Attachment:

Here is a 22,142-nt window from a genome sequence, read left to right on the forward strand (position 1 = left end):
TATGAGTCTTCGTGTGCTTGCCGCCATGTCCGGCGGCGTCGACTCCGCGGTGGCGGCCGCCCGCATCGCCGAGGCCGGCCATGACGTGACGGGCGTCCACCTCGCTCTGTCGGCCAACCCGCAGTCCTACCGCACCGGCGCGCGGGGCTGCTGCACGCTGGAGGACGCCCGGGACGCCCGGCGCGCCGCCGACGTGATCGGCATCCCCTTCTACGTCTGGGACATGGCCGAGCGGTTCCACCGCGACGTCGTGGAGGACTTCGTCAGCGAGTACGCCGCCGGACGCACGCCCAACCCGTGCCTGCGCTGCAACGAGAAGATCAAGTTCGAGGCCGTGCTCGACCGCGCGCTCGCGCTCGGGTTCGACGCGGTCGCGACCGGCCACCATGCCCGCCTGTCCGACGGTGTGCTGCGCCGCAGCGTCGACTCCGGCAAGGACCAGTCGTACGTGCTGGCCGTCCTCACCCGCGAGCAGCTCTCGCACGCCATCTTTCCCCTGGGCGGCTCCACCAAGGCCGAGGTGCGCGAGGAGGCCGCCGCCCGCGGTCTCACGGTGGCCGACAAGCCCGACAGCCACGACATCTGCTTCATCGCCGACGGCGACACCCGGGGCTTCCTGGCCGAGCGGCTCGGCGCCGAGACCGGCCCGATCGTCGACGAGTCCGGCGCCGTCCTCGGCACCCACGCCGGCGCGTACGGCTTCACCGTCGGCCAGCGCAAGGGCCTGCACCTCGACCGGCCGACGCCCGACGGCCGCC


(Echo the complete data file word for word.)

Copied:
Here is a 22,142-nt window from a genome sequence, read left to right on the forward strand (position 1 = left end):
TATGAGTCTTCGTGTGCTTGCCGCCATGTCCGGCGGCGTCGACTCCGCGGTGGCGGCCGCCCGCATCGCCGAGGCCGGCCATGACGTGACGGGCGTCCACCTCGCTCTGTCGGCCAACCCGCAGTCCTACCGCACCGGCGCGCGGGGCTGCTGCACGCTGGAGGACGCCCGGGACGCCCGGCGCGCCGCCGACGTGATCGGCATCCCCTTCTACGTCTGGGACATGGCCGAGCGGTTCCACCGCGACGTCGTGGAGGACTTCGTCAGCGAGTACGCCGCCGGACGCACGCCCAACCCGTGCCTGCGCTGCAACGAGAAGATCAAGTTCGAGGCCGTGCTCGACCGCGCGCTCGCGCTCGGGTTCGACGCGGTCGCGACCGGCCACCATGCCCGCCTGTCCGACGGTGTGCTGCGCCGCAGCGTCGACTCCGGCAAGGACCAGTCGTACGTGCTGGCCGTCCTCACCCGCGAGCAGCTCTCGCACGCCATCTTTCCCCTGGGCGGCTCCACCAAGGCCGAGGTGCGCGAGGAGGCCGCCGCCCGCGGTCTCACGGTGGCCGACAAGCCCGACAGCCACGACATCTGCTTCATCGCCGACGGCGACACCCGGGGCTTCCTGGCCGAGCGGCTCGGCGCCGAGACCGGCCCGATCGTCGACGAGTCCGGCGCCGTCCTCGGCACCCACGCCGGCGCGTACGGCTTCACCGTCGGCCAGCGCAAGGGCCTGCACCTCGACCGGCCGACGCCCGACGGCCGCC